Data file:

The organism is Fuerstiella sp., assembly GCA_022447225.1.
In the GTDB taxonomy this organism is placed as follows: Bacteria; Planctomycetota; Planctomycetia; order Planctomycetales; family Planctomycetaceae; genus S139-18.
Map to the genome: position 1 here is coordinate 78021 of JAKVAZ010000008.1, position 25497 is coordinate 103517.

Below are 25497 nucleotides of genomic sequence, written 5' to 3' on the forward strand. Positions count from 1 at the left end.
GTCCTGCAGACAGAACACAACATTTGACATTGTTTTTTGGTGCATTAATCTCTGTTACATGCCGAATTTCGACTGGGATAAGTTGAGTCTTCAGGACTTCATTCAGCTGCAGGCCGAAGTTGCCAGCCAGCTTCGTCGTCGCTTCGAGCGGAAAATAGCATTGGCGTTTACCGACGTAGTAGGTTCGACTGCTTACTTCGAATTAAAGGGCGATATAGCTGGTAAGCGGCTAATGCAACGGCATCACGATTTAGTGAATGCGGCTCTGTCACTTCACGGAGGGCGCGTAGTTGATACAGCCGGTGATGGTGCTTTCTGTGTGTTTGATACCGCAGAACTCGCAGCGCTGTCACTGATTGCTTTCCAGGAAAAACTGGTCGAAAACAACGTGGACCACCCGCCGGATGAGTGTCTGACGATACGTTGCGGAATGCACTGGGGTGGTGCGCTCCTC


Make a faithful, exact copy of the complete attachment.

The organism is Fuerstiella sp., assembly GCA_022447225.1.
In the GTDB taxonomy this organism is placed as follows: Bacteria; Planctomycetota; Planctomycetia; order Planctomycetales; family Planctomycetaceae; genus S139-18.
Map to the genome: position 1 here is coordinate 78021 of JAKVAZ010000008.1, position 25497 is coordinate 103517.

Below are 25497 nucleotides of genomic sequence, written 5' to 3' on the forward strand. Positions count from 1 at the left end.
GTCCTGCAGACAGAACACAACATTTGACATTGTTTTTTGGTGCATTAATCTCTGTTACATGCCGAATTTCGACTGGGATAAGTTGAGTCTTCAGGACTTCATTCAGCTGCAGGCCGAAGTTGCCAGCCAGCTTCGTCGTCGCTTCGAGCGGAAAATAGCATTGGCGTTTACCGACGTAGTAGGTTCGACTGCTTACTTCGAATTAAAGGGCGATATAGCTGGTAAGCGGCTAATGCAACGGCATCACGATTTAGTGAATGCGGCTCTGTCACTTCACGGAGGGCGCGTAGTTGATACAGCCGGTGATGGTGCTTTCTGTGTGTTTGATACCGCAGAACTCGCAGCGCTGTCACTGATTGCTTTCCAGGAAAAACTGGTCGAAAACAACGTGGACCACCCGCCGGATGAGTGTCTGACGATACGTTGCGGAATGCACTGGGGTGGTGCGCTCCTC